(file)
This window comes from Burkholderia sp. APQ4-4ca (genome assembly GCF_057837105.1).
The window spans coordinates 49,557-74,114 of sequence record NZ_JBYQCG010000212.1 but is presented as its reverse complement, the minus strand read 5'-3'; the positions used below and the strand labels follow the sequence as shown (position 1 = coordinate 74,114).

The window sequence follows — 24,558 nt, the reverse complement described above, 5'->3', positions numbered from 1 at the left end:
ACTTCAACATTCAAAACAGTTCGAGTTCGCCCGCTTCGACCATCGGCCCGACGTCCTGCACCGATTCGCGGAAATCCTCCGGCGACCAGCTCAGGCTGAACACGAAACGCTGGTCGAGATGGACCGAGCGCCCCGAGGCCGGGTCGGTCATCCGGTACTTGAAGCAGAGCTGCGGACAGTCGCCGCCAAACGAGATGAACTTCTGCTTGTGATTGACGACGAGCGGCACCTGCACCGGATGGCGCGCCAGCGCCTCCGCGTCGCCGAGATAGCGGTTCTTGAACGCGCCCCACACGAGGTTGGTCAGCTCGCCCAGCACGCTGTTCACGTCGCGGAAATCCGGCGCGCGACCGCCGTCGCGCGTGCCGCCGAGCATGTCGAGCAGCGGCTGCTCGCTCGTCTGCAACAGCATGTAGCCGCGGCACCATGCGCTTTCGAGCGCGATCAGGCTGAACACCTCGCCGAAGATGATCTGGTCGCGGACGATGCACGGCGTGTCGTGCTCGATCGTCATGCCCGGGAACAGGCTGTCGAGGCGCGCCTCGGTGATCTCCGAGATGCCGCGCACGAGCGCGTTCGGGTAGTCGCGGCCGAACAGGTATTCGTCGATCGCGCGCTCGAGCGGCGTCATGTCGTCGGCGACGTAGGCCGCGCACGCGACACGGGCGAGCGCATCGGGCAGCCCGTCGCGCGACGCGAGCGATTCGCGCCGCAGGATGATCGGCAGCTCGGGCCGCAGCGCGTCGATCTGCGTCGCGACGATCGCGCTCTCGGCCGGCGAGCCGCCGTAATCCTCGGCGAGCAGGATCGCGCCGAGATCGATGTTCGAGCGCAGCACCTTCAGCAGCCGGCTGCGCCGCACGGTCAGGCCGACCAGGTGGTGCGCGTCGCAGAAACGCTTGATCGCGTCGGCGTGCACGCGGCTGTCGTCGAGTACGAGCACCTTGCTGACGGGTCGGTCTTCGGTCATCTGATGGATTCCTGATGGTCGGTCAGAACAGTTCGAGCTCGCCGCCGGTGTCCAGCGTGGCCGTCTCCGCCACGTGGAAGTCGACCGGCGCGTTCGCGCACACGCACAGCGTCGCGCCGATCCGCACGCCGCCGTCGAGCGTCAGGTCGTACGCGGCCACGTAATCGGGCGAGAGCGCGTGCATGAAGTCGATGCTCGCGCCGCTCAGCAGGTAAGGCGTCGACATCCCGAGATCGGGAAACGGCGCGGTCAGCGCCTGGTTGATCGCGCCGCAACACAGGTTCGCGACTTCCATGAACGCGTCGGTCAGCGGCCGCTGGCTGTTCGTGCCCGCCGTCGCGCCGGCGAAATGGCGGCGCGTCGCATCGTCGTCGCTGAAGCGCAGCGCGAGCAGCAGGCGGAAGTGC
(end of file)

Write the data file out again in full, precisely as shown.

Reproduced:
This window comes from Burkholderia sp. APQ4-4ca (genome assembly GCF_057837105.1).
The window spans coordinates 49,557-74,114 of sequence record NZ_JBYQCG010000212.1 but is presented as its reverse complement, the minus strand read 5'-3'; the positions used below and the strand labels follow the sequence as shown (position 1 = coordinate 74,114).

The window sequence follows — 24,558 nt, the reverse complement described above, 5'->3', positions numbered from 1 at the left end:
ACTTCAACATTCAAAACAGTTCGAGTTCGCCCGCTTCGACCATCGGCCCGACGTCCTGCACCGATTCGCGGAAATCCTCCGGCGACCAGCTCAGGCTGAACACGAAACGCTGGTCGAGATGGACCGAGCGCCCCGAGGCCGGGTCGGTCATCCGGTACTTGAAGCAGAGCTGCGGACAGTCGCCGCCAAACGAGATGAACTTCTGCTTGTGATTGACGACGAGCGGCACCTGCACCGGATGGCGCGCCAGCGCCTCCGCGTCGCCGAGATAGCGGTTCTTGAACGCGCCCCACACGAGGTTGGTCAGCTCGCCCAGCACGCTGTTCACGTCGCGGAAATCCGGCGCGCGACCGCCGTCGCGCGTGCCGCCGAGCATGTCGAGCAGCGGCTGCTCGCTCGTCTGCAACAGCATGTAGCCGCGGCACCATGCGCTTTCGAGCGCGATCAGGCTGAACACCTCGCCGAAGATGATCTGGTCGCGGACGATGCACGGCGTGTCGTGCTCGATCGTCATGCCCGGGAACAGGCTGTCGAGGCGCGCCTCGGTGATCTCCGAGATGCCGCGCACGAGCGCGTTCGGGTAGTCGCGGCCGAACAGGTATTCGTCGATCGCGCGCTCGAGCGGCGTCATGTCGTCGGCGACGTAGGCCGCGCACGCGACACGGGCGAGCGCATCGGGCAGCCCGTCGCGCGACGCGAGCGATTCGCGCCGCAGGATGATCGGCAGCTCGGGCCGCAGCGCGTCGATCTGCGTCGCGACGATCGCGCTCTCGGCCGGCGAGCCGCCGTAATCCTCGGCGAGCAGGATCGCGCCGAGATCGATGTTCGAGCGCAGCACCTTCAGCAGCCGGCTGCGCCGCACGGTCAGGCCGACCAGGTGGTGCGCGTCGCAGAAACGCTTGATCGCGTCGGCGTGCACGCGGCTGTCGTCGAGTACGAGCACCTTGCTGACGGGTCGGTCTTCGGTCATCTGATGGATTCCTGATGGTCGGTCAGAACAGTTCGAGCTCGCCGCCGGTGTCCAGCGTGGCCGTCTCCGCCACGTGGAAGTCGACCGGCGCGTTCGCGCACACGCACAGCGTCGCGCCGATCCGCACGCCGCCGTCGAGCGTCAGGTCGTACGCGGCCACGTAATCGGGCGAGAGCGCGTGCATGAAGTCGATGCTCGCGCCGCTCAGCAGGTAAGGCGTCGACATCCCGAGATCGGGAAACGGCGCGGTCAGCGCCTGGTTGATCGCGCCGCAACACAGGTTCGCGACTTCCATGAACGCGTCGGTCAGCGGCCGCTGGCTGTTCGTGCCCGCCGTCGCGCCGGCGAAATGGCGGCGCGTCGCATCGTCGTCGCTGAAGCGCAGCGCGAGCAGCAGGCGGAAGTGC